The information on openings from the jobs sites provides an up-to-date look at the state of the labor market. Recent history suggests it accurately previews the federal government’s data, which lags by weeks. Activity on Glassdoor, for example, has closely tracked that in the wider jobs market — and it shows new postings leveling off in August:
Indeed.com is reaching roughly similar conclusions, with postings last week showing a 20 percent decline from 2019 levels, according to data it shared with the Wall Street Journal’s Eric Morath.
“Job postings on the site plummeted this spring when the pandemic hit. By May postings were 33% below February’s prepandemic level,” he writes. “But as states allowed many businesses to reopen, demand for labor improved steadily through July, and in August postings were about 12% below the early February level. Since then, the level of postings has largely plateaued and remained well below year-earlier levels. February is typically a low point during the year for hiring.”
The slowing rebound in job openings is the latest evidence that while the economy has made strides toward repairing the destruction the pandemic wrought on employment, it still has a long way to go. The unemployment rate stands at 8.4 percent after employers hired 1.4 million workers in August. But the economy has added back less than half of the 22 million jobs lost during the early months of the crisis.
The August jobs report showed low-wage workers are leading the bounce back while highlighting the distance the labor market still has to go to reach its levels before the pandemic.
The Labor Department on Wednesday released its latest update, which covered jobs market activity through July.
It showed job openings rose by 617,000 in July to stand at 6.6 million overall. There are now about 2.5 workers for every posting, “in stark contrast to a two-year trend in which job vacancies exceeded the number of unemployed,” Bloomberg News’s Vince Golle writes.
But the progress comes with asterisks. “We’re still in a huge jobs hole,” says Julia Pollak, a labor economist at job site ZipRecruiter. “We need a much higher number of job openings to get us back to where we were before the crisis.”
From RSM chief economist Joseph Brusuelas:
The jump in new postings nevertheless exceeded economists’ expectations, a development Glassdoor senior economist Daniel Zhao said could owe to the “enormous amount of churn in the labor market.”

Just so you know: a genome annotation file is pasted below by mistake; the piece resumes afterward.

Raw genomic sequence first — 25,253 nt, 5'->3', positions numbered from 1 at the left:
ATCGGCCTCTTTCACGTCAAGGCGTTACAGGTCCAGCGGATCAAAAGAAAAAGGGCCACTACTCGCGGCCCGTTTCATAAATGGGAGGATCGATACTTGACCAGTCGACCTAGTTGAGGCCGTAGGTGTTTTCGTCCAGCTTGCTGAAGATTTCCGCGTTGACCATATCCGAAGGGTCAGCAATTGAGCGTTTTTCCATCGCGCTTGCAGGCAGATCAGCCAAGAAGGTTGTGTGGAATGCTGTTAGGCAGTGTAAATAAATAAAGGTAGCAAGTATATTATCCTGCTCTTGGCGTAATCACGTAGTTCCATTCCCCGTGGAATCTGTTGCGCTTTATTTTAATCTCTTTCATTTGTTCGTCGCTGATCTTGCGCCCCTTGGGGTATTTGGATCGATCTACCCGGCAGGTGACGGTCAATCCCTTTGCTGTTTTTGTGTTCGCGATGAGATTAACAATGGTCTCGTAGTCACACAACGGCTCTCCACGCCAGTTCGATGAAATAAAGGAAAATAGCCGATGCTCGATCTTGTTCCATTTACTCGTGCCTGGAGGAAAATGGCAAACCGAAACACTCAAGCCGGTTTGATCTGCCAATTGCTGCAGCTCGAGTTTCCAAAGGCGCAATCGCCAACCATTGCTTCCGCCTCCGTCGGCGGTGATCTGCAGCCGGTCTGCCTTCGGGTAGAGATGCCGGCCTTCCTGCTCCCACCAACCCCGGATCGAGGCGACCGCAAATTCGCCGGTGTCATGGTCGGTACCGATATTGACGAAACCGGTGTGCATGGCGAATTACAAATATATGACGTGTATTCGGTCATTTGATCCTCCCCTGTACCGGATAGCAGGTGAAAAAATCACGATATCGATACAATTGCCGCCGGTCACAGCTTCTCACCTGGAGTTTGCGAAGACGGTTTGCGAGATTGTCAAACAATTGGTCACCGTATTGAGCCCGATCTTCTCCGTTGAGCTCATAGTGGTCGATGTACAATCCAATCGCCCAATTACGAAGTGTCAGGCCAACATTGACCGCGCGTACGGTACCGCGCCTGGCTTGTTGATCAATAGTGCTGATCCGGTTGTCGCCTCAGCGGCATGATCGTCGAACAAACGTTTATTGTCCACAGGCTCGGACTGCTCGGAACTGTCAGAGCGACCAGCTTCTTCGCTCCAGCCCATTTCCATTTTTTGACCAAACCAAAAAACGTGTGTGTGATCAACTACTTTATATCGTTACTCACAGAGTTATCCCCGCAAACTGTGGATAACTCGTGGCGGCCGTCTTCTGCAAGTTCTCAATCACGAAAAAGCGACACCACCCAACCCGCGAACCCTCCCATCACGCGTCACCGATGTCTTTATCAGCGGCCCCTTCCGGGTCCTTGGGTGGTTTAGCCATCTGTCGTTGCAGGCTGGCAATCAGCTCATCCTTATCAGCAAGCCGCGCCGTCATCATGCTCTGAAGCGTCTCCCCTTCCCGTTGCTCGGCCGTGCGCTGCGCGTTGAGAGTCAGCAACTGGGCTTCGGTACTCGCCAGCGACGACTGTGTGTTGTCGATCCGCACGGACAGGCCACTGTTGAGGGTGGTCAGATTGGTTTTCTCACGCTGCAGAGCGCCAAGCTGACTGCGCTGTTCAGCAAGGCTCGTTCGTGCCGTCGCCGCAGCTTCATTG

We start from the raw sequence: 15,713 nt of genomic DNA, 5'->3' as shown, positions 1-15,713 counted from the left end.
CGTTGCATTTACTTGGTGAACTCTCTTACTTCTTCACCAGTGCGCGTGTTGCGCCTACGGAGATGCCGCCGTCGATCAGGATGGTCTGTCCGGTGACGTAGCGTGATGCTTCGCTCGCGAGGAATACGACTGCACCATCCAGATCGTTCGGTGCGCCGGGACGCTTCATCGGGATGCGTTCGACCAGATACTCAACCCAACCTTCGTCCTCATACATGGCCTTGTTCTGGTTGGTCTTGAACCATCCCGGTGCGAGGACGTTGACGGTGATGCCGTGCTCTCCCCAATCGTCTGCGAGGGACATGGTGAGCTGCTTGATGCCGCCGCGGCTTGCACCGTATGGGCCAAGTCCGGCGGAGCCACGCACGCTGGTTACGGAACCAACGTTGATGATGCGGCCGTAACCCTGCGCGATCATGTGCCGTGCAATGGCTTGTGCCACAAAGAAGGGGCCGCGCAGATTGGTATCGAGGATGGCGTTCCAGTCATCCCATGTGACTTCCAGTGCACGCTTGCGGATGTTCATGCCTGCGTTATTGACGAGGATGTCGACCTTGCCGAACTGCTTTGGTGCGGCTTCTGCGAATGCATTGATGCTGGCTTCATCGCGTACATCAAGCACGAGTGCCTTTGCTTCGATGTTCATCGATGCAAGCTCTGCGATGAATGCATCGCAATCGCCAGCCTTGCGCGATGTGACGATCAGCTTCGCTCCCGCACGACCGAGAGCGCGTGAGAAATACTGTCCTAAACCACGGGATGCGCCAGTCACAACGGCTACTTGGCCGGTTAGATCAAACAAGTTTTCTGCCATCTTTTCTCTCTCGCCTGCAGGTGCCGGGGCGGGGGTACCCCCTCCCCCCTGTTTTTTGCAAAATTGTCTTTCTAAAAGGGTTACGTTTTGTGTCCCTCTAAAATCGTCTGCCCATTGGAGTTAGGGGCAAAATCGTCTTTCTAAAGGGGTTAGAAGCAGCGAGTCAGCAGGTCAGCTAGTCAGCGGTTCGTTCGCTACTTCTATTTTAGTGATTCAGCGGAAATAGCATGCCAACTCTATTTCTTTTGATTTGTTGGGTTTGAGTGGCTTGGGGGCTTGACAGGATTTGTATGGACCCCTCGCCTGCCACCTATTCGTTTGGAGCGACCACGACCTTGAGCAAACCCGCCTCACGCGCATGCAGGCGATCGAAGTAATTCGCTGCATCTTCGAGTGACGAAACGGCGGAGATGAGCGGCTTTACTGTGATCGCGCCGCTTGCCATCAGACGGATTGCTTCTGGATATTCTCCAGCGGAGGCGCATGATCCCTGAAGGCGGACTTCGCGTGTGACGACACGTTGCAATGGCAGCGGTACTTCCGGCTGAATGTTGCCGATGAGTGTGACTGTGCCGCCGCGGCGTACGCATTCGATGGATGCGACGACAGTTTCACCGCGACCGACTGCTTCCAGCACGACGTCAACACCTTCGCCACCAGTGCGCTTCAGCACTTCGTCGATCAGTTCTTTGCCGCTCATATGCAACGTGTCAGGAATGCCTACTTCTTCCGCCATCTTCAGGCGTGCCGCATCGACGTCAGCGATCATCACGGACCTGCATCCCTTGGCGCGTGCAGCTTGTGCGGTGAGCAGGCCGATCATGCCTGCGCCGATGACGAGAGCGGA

And “there is a certain amount of momentum in the recovery from rehiring of furloughed workers, and the stock of them is decreasing,” Zhao said. “We’re picking the low-hanging fruit of the recovery, and eventually we’re going to run out of that fruit to pick. … There’s still a public heath crisis going on, and it’s still having an enormous impact on consumer and business behavior.”
To his point, the number of people quitting their jobs jumped by 344,000 in July to 2.95 million, the Labor Department report found. “While this is typically a sign of increased confidence, more quits during the pandemic are probably a reflection of virus fear and challenges related to childcare given the current weak state of the labor market,” Oxford Economics’ senior U.S. economist Lydia Boussour wrote in a note.
Wall Street snaps back as Dow closes up more than 400 points.
Tech fueled the bounce: “The Dow Jones industrial average advanced 439.58 points, or 1.6 percent, to close at 27,940.47. The Standard & Poor’s 500-stock index gained 67.12 points, or 2.0 percent, to end at 3,398.96, while the Nasdaq composite jumped 293.87 points, or 2.7 percent, to settle at 11,141,56,” Hamza Shaban reports.
“Technology shares led the rebound, just as they drove the three-day rout that dragged the tech-centric Nasdaq into correction territory. Tesla shot up 10.9 percent after its 21.1 percent free-fall on Tuesday, when it was announced the electric car company had not made the cut for the benchmark S&P 500 as expected. Microsoft jumped 4.3 percent, Apple added 4.0 percent, Amazon climbed 3.8 percent, and Google parent Alphabet moved up 1.6 percent.” (Amazon founder and chief executive Jeff Bezos owns The Washington Post.)
- Traders are very thankful for the Fed: “Jay Powell has become Santa Claus, the Tooth Fairy and a leprechaun with a pot of gold, all wrapped into one,” Kristina Hooper, chief global market strategist at Invesco, tells Hamza. “Now that doesn’t mean stocks won’t be volatile and they won’t have their down days. But we have to recognize that the Fed is a powerful force that is likely to drive investors back into equities, especially tech.”